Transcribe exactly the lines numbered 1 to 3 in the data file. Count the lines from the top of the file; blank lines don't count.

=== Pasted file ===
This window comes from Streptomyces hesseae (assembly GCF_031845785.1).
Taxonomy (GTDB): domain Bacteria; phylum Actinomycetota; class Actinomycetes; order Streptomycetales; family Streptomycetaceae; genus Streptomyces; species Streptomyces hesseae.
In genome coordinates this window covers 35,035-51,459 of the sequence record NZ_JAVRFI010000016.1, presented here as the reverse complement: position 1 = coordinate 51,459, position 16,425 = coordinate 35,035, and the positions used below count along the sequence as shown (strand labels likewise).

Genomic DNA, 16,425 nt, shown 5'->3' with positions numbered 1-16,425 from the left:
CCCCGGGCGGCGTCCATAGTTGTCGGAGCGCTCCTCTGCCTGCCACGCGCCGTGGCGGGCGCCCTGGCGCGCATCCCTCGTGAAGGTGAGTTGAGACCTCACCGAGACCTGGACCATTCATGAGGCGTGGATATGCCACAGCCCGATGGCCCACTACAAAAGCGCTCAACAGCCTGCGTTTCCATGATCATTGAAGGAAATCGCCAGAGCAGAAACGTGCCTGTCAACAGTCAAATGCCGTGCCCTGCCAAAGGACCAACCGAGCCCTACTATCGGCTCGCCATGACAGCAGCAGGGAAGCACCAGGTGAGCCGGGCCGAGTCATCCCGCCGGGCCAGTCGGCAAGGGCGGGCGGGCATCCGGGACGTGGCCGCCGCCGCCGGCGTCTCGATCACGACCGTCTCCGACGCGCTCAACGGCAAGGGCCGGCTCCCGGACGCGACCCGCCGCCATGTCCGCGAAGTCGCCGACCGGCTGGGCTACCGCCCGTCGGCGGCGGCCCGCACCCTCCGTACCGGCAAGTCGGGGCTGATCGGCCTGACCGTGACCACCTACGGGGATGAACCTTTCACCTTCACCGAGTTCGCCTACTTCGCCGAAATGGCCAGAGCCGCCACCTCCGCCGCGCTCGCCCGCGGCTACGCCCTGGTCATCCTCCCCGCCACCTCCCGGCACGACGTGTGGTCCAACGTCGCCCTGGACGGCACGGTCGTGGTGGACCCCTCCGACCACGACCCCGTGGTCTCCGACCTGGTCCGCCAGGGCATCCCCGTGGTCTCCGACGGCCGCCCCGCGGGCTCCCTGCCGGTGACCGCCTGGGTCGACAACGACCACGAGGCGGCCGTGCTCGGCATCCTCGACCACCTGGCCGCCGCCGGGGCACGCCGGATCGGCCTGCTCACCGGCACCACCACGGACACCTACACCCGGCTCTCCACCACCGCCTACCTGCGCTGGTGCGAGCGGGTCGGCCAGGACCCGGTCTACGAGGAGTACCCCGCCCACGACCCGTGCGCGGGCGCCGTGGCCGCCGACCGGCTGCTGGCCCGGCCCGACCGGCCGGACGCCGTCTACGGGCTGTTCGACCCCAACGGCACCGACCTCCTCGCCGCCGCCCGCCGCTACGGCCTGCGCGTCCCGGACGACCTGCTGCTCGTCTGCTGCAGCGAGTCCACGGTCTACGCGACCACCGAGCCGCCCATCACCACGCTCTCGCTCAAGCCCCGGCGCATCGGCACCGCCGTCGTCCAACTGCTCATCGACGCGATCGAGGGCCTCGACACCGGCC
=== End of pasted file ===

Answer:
This window comes from Streptomyces hesseae (assembly GCF_031845785.1).
Taxonomy (GTDB): domain Bacteria; phylum Actinomycetota; class Actinomycetes; order Streptomycetales; family Streptomycetaceae; genus Streptomyces; species Streptomyces hesseae.
In genome coordinates this window covers 35,035-51,459 of the sequence record NZ_JAVRFI010000016.1, presented here as the reverse complement: position 1 = coordinate 51,459, position 16,425 = coordinate 35,035, and the positions used below count along the sequence as shown (strand labels likewise).